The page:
He arrived while George, his older brother, was developing plans to launch Thermo Electron Corporation (now Thermo Fisher Scientific, a Fortune 500 company) out of a garage. In a meteoric rise over the ensuing decade, the company would meet the demand for human solutions to technical problems by inventing car emission gauges, bomb detectors, mammography machines, and the artificial heart.

“My first job was to do [financial] calculations, and also to shovel snow from inside the building,” John Hatsopoulos said. “Our first building was under a body shop, and the snow would come in. Before my brother would come to work, I had to go in and shovel the snow so he could go to his desk.”

On Tuesday, John Hatsopoulos accepted the award while grieving for his brother, who died in September at age 91. During the Nazi occupation of Athens during World War II, George Hatsopoulos had built radios from used parts in order to provide the Greek resistance with access to BBC newscasts. He had enrolled at MIT a decade before John followed him to Boston.

George was the legendary scientist who responded to public needs with breakthrough solutions. John was the money man. Over the years, he would develop a variety of financial strategies for the company, leading to a 2006 merger with Fisher Scientific, as well as a spinout strategy that created 24 public companies and $5 billion in capital for Thermo and its subsidiaries.

His signature decision, three decades ago, was to procure funding for the artificial heart by guaranteeing the investment. Lehman Brothers and other investors wanted nothing to do with the project after the fiasco of the Jarvik-7 artificial heart, produced by a rival company, which had turned out to endanger its recipients.

“I went to Lehman and said, ‘We’re going to do something strange. We guarantee we’re going to give the money back. If we don’t succeed and the stock doesn’t go up, we’ll give the money back,’” recalled Hatsopoulos. “I was told by Lehman, ‘You are destroying your career. We are going to tell everybody this is John Hatsopoulos’s idea, it is not Lehman’s.’ We were 16 to 17 times oversubscribed.”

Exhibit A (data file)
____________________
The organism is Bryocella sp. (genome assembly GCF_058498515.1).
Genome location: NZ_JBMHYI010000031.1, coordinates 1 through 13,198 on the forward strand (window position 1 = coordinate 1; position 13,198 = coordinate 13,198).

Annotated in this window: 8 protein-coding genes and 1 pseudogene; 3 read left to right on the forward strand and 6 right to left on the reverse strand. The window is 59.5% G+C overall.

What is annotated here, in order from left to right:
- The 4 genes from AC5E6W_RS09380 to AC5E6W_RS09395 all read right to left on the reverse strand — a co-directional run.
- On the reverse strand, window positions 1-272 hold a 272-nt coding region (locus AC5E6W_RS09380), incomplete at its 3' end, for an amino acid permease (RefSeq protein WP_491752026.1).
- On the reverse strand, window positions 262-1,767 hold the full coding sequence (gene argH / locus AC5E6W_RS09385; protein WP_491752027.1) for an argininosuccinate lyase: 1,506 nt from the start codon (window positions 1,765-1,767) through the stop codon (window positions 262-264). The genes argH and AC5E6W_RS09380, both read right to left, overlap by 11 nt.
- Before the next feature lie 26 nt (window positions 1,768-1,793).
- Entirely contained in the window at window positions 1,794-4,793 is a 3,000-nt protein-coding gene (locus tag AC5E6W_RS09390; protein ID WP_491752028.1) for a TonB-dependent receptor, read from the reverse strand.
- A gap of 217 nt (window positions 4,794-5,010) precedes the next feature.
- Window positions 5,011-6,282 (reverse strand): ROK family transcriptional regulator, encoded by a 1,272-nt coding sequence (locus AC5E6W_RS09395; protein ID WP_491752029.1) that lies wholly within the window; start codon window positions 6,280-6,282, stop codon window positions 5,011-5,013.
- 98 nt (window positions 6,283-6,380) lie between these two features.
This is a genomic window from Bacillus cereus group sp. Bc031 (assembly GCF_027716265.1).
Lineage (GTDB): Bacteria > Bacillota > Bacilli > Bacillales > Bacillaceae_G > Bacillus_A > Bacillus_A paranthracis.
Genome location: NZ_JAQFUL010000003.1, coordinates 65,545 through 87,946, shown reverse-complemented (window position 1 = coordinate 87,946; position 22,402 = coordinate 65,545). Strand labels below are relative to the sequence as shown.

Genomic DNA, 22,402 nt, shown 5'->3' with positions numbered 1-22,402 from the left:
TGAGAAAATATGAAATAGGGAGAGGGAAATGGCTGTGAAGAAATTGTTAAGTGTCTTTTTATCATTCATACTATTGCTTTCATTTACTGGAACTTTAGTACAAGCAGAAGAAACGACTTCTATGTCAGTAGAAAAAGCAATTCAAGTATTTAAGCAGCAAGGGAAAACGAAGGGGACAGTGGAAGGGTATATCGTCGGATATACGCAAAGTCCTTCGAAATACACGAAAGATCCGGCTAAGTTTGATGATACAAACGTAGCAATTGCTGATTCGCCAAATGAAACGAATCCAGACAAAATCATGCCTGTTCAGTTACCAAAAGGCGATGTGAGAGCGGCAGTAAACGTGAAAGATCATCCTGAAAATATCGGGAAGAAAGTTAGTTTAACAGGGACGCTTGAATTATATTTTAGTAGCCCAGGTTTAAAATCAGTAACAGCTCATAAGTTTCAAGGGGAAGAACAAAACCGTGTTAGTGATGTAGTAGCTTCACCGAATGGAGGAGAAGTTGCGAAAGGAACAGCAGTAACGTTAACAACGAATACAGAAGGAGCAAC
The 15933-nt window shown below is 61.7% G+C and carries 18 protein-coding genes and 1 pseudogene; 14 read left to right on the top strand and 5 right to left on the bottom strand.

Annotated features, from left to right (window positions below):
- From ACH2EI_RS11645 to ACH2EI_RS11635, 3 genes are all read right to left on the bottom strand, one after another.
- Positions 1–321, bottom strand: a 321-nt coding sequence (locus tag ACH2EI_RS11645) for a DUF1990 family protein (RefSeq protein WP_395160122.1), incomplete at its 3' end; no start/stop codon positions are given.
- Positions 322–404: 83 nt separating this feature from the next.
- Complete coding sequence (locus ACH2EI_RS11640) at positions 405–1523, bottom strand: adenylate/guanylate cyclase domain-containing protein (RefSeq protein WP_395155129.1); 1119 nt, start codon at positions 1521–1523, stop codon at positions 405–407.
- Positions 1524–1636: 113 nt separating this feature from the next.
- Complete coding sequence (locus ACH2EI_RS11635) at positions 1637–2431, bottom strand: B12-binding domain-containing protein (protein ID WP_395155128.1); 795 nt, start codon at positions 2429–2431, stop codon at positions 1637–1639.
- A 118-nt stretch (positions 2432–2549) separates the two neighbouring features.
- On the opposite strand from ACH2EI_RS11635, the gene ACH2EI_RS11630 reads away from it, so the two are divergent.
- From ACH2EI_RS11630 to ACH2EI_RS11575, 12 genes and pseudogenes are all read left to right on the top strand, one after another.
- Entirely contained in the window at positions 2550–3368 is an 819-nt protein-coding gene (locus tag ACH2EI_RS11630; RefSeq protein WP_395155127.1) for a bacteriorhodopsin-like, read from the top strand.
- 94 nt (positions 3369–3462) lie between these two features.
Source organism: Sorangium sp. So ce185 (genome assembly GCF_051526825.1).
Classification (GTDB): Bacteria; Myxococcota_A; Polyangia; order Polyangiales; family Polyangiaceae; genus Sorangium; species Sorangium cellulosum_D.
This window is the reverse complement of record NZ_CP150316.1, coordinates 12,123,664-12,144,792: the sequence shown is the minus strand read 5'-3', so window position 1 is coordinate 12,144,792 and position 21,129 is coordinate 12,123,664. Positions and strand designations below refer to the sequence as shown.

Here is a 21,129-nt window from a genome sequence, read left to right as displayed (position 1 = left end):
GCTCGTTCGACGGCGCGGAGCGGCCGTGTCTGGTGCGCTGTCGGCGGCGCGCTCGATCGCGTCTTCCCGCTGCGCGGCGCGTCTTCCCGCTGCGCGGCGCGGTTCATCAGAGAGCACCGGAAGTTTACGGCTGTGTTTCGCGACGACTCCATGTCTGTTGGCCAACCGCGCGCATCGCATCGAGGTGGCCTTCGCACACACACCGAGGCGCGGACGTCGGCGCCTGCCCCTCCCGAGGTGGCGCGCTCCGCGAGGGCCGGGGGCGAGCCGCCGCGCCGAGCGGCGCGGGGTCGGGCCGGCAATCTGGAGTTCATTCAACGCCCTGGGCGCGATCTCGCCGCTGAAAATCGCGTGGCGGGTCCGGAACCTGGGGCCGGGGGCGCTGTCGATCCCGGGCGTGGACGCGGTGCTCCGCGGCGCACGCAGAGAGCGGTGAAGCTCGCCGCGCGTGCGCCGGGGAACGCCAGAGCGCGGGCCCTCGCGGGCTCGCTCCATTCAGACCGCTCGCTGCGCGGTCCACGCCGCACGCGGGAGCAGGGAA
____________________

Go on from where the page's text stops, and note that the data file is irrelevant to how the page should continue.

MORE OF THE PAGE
Thermo never had to provide a refund.

“To this day, it is the only FDA-approved artificial heart,” Hatsopoulos said. “And it wasn’t supposed to happen.”

John Hatsopoulos rose to become president at Thermo. Among many other corporate responsibilities, he has held leadership positions with clean-energy firms American DG Energy and Tecogen.

“I would like to recommend to all of you to find a brother like I had,” Hatsopoulos said, who recalled a conversation not so long ago with investor Peter Lynch. “He said, ‘always invest in something that everybody understands.’ Well, George invested in something that nobody understood. Nobody understood what thermodynamics is. He created a company with [an initial investment of] $50,000. Today [it has] 70,000 employees, [more than $20 billion in revenues], and we continue to grow.”

Tuesday’s award ceremony was the keynote event for Global Entrepreneurship Week at Northeastern.

On Wednesday, Northeastern’s Entrepreneurs Club will be holding Demo Day at the Curry Student Center Ballroom. An opening field of more than 130 students representing more than  60 startup teams has been narrowed down to the top 10 teams, which will be competing for the opportunity to win $5,000 in cash prizes.

Northeastern’s networking event, NEXPO, will be held Thursday at the Interdisciplinary Science and Engineering Complex. And on Friday, the Mosaic Reunion Keynote and Reception will be bring together the builders and leaders of Northeastern’s entrepreneurship ecosystem.

Greg St. Martin contributed to this story. For media inquiries, please contact